by Erin Freeman

Tilted Thunder Rail Birds, an all-female roller derby league, held an open orientation for recruitment at the Lynnwood Library on Sunday, March 8. The team is one of eight bank track leagues in the United States, and the only one in the Pacific Northwest.

Amelia Bearheart (Bear), one of the skaters present at Sunday’s event, said that their team is made up of a community of women who encourage each other’s physical and emotional growth. 

“I’ve found an encouraging and empowering group of girls. Competitive, but not in a way where we tear each other down,” explained Bear. “It’s empowering because you’re challenged in so many ways. You’re challenged physically, you’re challenged mentally, and you’re challenged emotionally.” 

Roller derby is a full-contact sport, where each team competes to score more points than the other. Points are given when the offensive player, known as the jammer, laps a member of the opposing team on the track. Defensive players, known as blockers, use force to prevent the opposing team from passing them while helping to clear the way for their jammer.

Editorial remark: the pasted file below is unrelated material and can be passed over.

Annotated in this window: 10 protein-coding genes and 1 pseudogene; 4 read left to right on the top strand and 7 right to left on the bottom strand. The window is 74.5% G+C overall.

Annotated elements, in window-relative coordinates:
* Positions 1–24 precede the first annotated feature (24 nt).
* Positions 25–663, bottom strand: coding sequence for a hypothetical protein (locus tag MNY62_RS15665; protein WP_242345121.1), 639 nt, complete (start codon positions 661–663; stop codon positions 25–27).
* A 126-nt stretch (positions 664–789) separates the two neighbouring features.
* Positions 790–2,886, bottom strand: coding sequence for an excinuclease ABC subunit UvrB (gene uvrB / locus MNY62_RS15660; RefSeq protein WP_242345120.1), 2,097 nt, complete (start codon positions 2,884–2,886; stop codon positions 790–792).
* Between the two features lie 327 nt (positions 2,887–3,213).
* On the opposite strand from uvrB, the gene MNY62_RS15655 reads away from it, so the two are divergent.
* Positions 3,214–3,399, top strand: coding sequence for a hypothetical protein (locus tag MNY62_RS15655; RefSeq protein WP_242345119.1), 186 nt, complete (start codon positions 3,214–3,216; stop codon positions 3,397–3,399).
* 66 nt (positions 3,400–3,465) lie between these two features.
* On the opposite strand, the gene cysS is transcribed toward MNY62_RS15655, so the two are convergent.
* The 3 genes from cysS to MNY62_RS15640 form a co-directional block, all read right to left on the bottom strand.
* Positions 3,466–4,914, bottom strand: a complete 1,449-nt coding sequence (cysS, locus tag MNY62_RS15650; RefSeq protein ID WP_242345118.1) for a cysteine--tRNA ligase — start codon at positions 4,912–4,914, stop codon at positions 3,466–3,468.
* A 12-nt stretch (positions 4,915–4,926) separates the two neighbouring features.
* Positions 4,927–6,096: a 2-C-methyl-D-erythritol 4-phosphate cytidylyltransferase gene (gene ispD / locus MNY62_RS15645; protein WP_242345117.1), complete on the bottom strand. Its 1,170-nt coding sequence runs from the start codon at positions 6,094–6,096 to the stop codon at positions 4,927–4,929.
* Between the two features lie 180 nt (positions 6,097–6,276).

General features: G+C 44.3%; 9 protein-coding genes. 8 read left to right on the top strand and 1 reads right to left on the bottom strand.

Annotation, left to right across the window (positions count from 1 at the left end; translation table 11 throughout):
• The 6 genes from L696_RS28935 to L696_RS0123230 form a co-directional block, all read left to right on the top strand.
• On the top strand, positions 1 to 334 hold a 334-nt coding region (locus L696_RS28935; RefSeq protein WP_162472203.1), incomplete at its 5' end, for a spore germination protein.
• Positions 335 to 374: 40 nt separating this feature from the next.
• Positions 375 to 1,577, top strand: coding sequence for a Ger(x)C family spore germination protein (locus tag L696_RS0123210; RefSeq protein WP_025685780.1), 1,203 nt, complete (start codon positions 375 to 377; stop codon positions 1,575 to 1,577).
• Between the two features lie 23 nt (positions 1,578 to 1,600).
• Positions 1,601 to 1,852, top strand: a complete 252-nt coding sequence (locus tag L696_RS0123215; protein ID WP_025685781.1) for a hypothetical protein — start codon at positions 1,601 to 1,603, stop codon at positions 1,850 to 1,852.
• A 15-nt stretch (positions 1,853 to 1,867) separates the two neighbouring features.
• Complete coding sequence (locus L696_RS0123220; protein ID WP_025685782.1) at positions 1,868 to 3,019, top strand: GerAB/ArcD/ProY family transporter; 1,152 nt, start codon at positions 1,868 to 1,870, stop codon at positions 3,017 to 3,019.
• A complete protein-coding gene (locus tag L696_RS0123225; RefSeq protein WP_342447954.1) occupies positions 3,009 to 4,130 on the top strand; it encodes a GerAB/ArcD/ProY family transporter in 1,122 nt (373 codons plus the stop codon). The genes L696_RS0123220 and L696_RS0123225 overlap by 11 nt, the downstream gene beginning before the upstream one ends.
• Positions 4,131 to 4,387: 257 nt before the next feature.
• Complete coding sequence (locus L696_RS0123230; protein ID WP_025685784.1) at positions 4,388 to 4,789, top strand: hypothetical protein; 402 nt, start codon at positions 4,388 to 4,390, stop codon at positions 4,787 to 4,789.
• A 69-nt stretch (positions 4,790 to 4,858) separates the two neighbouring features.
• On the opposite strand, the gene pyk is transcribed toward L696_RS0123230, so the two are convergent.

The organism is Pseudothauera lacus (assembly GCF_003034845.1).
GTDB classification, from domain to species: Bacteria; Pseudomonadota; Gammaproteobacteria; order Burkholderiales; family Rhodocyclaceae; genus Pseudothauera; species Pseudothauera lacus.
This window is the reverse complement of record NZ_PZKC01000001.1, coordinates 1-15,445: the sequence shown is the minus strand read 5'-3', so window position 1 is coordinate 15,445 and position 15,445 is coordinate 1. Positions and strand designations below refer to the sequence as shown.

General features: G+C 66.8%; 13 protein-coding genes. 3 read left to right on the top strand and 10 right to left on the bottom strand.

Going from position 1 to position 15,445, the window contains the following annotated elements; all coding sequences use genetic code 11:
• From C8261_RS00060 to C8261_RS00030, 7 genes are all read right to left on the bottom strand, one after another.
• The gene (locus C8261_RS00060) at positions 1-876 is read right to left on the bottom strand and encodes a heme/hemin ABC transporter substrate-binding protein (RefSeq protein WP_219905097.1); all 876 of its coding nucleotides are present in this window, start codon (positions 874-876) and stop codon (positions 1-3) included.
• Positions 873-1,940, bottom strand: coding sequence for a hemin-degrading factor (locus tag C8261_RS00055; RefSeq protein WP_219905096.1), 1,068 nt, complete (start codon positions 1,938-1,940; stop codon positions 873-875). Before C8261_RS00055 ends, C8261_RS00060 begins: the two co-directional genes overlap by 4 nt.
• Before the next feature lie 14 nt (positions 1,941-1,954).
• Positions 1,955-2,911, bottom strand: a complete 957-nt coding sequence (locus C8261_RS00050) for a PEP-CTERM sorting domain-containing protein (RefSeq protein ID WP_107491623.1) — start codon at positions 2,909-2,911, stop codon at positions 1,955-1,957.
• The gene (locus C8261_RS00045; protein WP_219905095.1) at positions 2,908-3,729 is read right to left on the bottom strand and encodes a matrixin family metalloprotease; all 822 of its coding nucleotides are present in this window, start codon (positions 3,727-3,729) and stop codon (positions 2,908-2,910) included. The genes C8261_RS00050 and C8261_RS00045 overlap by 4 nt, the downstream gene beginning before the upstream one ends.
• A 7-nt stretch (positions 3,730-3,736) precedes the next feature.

Tilted Thunder has four home teams, a beginner team, a junior team, and a travel team. Membership is open to anyone interested in roller derby, regardless of age or experience. Bear and fellow skater Legs Get’ Em (Legs) were both new to the sport when they joined. 

“I started five years ago, and I’d never played a sport before. I got into it because my friend’s sister moved here and was looking for a new league,” remarked Legs. “I’d never even heard of roller derby before, so she showed me some videos; I was like I want to do that. I tried out and I just became hooked. It’s addicting.”

“I tried out and I guess I never left,” jokingly added Bear. 

The Tilted Thunder Rail Birds practice every Sunday from 8 a.m. to 10 a.m. and Wednesday from 6 p.m. to 8 p.m. at the Everett Skate Deck. Their next open orientation will be at 11 a.m. on Sunday, April 12 at the Lynnwood Library.

To learn more about Tilted Thunder, visit

Luke Putvin

I graduated from the University of Washington in 2019 with a Bachelor of Arts, and I majored in Creative Writing. I began working at the Lynnwood Times in April of 2019 when we released our first issue. To me, community newspapers help highlight things that don’t typically get highlighted by larger news sources. For me, I find this especially true about the arts, and I have a strong passion for the arts community and bringing information about it to the public.

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